A year after the fall of Saddam Hussein US troops are battling gunmen in the old regime's Sunni heartland while unrest continues in Iraq's Shia cities.
Coalition troops now face gunmen from both Iraq's main communities
Mortar rounds appeared to signal the collapse of a truce called by marines in the Sunni city of Falluja where doctors counted 450 deaths this week.
UK Foreign Secretary Jack Straw said the coalition faced its "most serious" threat since the end of the war.
But the US military said operations against militants were "going well".
Brigadier General Mark Kimmitt said the operations would soon be over and added that the ceasefire in Falluja was still in effect while troops retained the right to defend themselves.
Rafi Hayad, director of Falluja's main hospital, told Reuters news agency that 450 Iraqis had been killed and 1,000 wounded in fighting since the US ringed the city of 300,000 to pursue the killers of four American security men ambushed there last week.
The US has announced the deaths of six more of its soldiers in combat over the past two days, bring to at least 39 the number killed since the Shia unrest erupted on Sunday.
Concern is growing over the situation in Falluja both within Iraq and abroad:
Russia has called on the sides in Iraq to show restraint and warned of "an impending humanitarian disaster" in the city
- A senior Sunni Muslim member of the US-appointed Iraqi Governing Council (IGC), Adnan Pachachi, called the operation illegal and completely unacceptable
- Kurdish IGC member Mahmoud Uthman said US policy was counter-productive
Muslim Friday prayers saw angry protests across the Middle East
The Iraqi interim Human Rights Minister, Abdel Basit Turki, and a member of the Iraqi Governing Council's rotating presidency, Iyad Allawi, both resigned on Friday without giving a reason for their decision.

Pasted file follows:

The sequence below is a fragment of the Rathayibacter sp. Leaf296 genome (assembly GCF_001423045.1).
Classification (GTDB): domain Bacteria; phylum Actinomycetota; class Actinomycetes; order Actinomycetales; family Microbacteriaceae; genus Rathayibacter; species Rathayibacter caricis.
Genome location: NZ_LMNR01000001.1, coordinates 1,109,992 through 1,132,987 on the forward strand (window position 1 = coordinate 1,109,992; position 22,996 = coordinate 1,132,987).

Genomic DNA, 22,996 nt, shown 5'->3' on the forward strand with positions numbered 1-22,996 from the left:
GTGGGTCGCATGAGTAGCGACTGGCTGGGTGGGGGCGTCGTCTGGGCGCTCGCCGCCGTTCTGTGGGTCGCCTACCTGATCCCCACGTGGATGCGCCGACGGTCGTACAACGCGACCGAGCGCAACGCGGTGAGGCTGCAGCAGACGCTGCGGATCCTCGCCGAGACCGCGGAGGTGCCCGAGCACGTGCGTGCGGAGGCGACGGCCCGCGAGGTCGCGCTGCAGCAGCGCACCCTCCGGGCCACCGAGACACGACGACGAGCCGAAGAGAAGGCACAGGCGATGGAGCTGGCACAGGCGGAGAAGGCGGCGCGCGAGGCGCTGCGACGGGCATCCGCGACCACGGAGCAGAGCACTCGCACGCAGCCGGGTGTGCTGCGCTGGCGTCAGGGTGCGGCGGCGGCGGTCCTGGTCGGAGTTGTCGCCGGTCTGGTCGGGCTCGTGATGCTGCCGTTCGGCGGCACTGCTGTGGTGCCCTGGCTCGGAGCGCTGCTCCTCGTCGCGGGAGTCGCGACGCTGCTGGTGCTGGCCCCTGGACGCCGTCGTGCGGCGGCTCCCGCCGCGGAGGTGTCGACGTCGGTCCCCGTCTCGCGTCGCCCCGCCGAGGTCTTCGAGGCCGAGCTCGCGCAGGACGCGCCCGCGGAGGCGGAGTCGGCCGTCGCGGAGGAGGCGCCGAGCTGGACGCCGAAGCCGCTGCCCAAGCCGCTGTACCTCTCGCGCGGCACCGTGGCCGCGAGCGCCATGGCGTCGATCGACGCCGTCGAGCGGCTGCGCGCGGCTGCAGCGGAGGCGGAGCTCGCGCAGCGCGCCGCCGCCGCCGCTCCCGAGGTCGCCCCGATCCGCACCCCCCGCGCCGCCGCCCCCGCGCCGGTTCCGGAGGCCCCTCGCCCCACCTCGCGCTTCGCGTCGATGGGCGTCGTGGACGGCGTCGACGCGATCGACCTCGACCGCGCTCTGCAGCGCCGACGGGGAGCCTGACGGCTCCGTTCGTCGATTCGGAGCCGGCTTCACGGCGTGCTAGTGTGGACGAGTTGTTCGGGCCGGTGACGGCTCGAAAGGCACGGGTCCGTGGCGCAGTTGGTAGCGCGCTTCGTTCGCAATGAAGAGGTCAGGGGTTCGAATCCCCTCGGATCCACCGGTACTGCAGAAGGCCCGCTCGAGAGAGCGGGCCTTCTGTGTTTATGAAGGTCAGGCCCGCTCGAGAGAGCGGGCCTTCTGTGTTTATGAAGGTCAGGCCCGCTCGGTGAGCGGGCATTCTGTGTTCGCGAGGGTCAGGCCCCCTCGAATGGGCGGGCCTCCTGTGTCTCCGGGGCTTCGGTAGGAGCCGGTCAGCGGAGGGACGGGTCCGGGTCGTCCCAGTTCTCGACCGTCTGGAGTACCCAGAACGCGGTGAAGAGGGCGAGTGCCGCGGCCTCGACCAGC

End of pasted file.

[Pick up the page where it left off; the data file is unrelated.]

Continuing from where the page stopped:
Moqtada Sadr, the radical cleric leading unrest in Shia areas, has demanded the withdrawal of coalition troops from Iraq, saying US President George W Bush could no longer point to Saddam Hussein or weapons of mass destruction as reasons to be in Iraq.
President Bush has been consulting other coalition leaders by telephone.
A convoy of about 10 US fuel tankers was attacked and set on fire on Friday on the highway between Falluja and Baghdad, outside the town of Abu Ghraib.
According to an unconfirmed report by Reuters news agency, gunmen in Abu Ghraib have captured six foreign citizens, two of them "Americans".
Militants are already holding a number of foreigners hostage across Iraq and Palestinian leader Yasser Arafat has appealed for the release of two Palestinian aid workers among them.
In another incident, a Briton was shot dead whilst guarding electrical workers for a US company.
Japan is refusing to withdraw troops from Iraq despite the death threats hanging over three of its citizens taken hostage.
The US had called a truce in Falluja to allow for talks with local leaders and permit humanitarian supplies to enter the city but mortar and other fire punctured the air soon after Friday's noon (0800 GMT) start time.
IRAQ ONE YEAR ON
US military deaths since 'major combat over' on May 1 2003: At least 511
Other coalition deaths: At least 67
Total reported Iraqi civilian deaths: Estimates from 8,865 to 10,715 *
$33bn allocated so far for reconstruction
More than 200,000 recruited to Iraqi security forces
Oil exports up to 1.8m barrels a day, against 2m pre-war
Electricity back to pre-war levels
51 million new "Baath-free" textbooks in schools
170 newspapers in print
46 of 55 'most wanted' captured or killed, including Saddam
* Iraq Body Count, to 8/04/2004
** Coalition Provisional Authority
US marines backed by bombers and helicopter gunships have been coming under sniper and grenade attack.
There are reports of bodies in the streets and of makeshift clinics being set up, with medical supplies scarce.
Men, women and children are said to be trying to flee the city on foot through backstreets and paths which cut through fields.
Clashes with US troops are also reported in the mixed Sunni and Shia town of Baquba.
Coalition troops have restored control over the Shia city of Kut but fought new battles in the holy city of Karbala where at least three militants and an Iranian woman are said to have been killed.
In Baghdad, a mortar round fell near the Sheraton Hotel early on Friday evening, causing a loud explosion but no casualties.